Monday, October 23, 2006

Mexican Spitfire Spits Tacks

As much as we understand the compunction or need for reality television to reduce contestants to a bite-size, easily digestible appellation for the ease of television viewers, it does bother us that the shorthand is often lazy and stereotypical and sometimes borders on the racist or offensive (e.g., Frankie the Bull).
For example, it irks us that the Bravo bio describes Carlos as "a handsome and zealous Cuban with a flair for cooking and a passion for life," and Elia herself as a "Latin firecracker."
A "positive" stereotype is not always a blessing, and can be just as limiting as a negative stereotype. God help the Latin who doesn't go in for passion or the gay who can't decorate. But lest we get too preachy, let's talk about Elia, who isn't exactly Lupe "Mexican Spitfire" Velez.
Her full name is Elia Aboumrad Harfuch, and, like Salma Hayek and Shakira, she is of Middle Eastern heritage. (There is a large and prosperous Lebanese community in Mexico, where they made an important contribution to the country's cuisine by turning the shawarma into the emblematic Mexico City dish, the perfect late-night on-the-run treat, tacos al pastor).

Elia's parents appear frequently in the society pages in Mexico, throwing Arab-themed dinners in their mansion in Pedregal de San Angel, the Bel Air of Mexico City, appearing at French Embassy shindigs, theater openings, and society weddings. This isn't exactly someone who learnt cooking at her family's taquería.
As she told Mexican daily El Universal last year, "Everything began three years ago when I left home to go study in Paris. Since I've always liked cooking, I planned to take a six-month course at Lenôtre, a school that, among other things, has the greatest number of Meilleurs Ouvriers de France winners (the highest title a French chef achieve)." She didn't know much about gastronomy, and so enrolled in a special course for people starting from scratch. She went on to take courses in pastry-making, ice cream-making, ice and sugar sculpture, and chocolate-making. She then worked for Joël Robuchon in Paris.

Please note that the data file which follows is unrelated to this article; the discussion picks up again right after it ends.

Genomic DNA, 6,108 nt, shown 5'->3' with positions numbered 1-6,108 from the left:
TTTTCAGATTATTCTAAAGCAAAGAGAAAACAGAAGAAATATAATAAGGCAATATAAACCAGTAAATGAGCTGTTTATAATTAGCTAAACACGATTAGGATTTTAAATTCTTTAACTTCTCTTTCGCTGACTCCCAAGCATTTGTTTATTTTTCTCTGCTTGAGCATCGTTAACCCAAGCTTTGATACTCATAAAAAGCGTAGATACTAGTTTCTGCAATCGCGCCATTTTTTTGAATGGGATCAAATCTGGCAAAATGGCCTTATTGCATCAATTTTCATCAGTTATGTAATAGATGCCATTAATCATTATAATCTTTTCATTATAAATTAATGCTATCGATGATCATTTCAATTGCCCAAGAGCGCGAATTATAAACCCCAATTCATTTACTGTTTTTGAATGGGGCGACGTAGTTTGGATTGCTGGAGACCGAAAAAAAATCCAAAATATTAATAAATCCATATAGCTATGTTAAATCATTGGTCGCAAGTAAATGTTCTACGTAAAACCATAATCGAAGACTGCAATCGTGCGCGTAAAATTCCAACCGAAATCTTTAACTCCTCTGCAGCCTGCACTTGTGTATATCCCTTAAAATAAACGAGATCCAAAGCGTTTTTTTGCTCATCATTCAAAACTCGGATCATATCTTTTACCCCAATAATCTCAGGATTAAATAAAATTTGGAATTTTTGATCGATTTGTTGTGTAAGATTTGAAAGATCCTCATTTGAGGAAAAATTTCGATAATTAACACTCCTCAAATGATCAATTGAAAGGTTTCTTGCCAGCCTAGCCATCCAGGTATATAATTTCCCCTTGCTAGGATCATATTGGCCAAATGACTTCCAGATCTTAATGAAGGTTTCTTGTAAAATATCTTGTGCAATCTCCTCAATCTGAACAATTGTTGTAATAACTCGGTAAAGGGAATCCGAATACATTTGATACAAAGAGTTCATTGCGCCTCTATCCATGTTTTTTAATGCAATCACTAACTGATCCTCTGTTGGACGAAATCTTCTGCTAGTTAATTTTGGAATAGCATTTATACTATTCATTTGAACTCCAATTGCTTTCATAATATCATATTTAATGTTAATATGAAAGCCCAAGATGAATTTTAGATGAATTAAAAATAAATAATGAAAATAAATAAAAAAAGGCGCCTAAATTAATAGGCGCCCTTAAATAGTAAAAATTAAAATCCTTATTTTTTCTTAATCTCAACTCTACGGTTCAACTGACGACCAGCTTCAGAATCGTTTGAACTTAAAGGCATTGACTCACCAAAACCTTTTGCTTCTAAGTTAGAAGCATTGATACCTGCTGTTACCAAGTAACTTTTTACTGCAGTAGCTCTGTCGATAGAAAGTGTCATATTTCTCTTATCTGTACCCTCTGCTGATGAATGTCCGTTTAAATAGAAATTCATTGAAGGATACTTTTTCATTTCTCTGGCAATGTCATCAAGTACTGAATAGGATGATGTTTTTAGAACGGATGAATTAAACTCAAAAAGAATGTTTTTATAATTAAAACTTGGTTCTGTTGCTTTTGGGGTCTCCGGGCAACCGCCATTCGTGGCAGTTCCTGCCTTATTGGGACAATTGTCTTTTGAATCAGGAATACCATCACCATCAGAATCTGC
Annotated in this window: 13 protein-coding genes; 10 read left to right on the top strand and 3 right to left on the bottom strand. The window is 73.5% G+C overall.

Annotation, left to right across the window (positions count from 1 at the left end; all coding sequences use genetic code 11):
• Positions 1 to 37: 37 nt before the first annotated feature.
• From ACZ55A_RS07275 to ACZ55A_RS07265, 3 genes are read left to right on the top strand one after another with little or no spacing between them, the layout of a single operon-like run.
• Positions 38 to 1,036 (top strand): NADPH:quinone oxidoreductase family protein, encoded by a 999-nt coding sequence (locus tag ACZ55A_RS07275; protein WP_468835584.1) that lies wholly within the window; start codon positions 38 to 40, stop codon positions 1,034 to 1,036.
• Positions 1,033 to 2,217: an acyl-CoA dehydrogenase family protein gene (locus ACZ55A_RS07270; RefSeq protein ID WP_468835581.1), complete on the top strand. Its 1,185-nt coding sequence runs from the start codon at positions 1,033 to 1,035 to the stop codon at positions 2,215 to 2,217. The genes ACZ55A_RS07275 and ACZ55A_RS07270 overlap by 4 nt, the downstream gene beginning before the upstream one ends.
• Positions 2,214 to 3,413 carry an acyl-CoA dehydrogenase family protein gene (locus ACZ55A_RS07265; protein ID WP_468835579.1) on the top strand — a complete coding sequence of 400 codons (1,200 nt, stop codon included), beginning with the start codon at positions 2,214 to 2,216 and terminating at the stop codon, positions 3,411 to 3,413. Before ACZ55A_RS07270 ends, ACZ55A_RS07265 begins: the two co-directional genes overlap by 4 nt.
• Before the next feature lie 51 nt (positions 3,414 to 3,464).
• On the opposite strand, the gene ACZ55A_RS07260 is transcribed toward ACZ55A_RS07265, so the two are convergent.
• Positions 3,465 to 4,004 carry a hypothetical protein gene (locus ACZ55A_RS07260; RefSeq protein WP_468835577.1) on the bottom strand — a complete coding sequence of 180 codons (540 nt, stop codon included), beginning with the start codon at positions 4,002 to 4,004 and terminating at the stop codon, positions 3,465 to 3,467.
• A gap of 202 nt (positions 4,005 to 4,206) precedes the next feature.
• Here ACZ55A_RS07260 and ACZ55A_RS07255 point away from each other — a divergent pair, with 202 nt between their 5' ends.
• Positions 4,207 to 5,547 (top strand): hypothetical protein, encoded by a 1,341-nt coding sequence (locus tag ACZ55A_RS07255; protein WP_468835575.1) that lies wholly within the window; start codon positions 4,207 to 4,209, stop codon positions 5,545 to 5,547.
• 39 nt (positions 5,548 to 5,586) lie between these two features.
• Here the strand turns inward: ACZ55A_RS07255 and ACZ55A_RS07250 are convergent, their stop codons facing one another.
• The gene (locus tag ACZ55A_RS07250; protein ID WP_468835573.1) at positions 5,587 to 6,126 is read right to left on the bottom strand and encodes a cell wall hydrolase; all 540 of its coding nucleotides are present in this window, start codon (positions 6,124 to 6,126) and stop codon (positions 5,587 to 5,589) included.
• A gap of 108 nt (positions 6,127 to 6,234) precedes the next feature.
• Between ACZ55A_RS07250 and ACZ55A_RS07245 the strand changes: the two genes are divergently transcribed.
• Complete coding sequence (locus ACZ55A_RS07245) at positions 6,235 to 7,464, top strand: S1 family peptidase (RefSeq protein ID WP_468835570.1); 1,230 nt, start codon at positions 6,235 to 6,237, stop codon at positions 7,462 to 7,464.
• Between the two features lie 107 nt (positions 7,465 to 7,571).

The article was published two weeks before Elia was to travel to Las Vegas to become the first woman, and only Mexican, to occupy the post of sous-chef at L'Atelier de Joël Robuchon, a matter of considerable pride. And now she works for Alain Ducasse at the Hotel at the Mandalay Bay resort. Not bad for a society girl from San Angel. Let's see Paris Hilton make a demiglace. Anyway, Elia, we still wish you had used tequila or rum for the flambé challenge, but we forgive you and wish you luck with the rest of the season.

1 comment:

Willa Frank said...

oh, you make me wish i were cable-ready. wait, i am -- it's just my budget which ain't anymore! :-(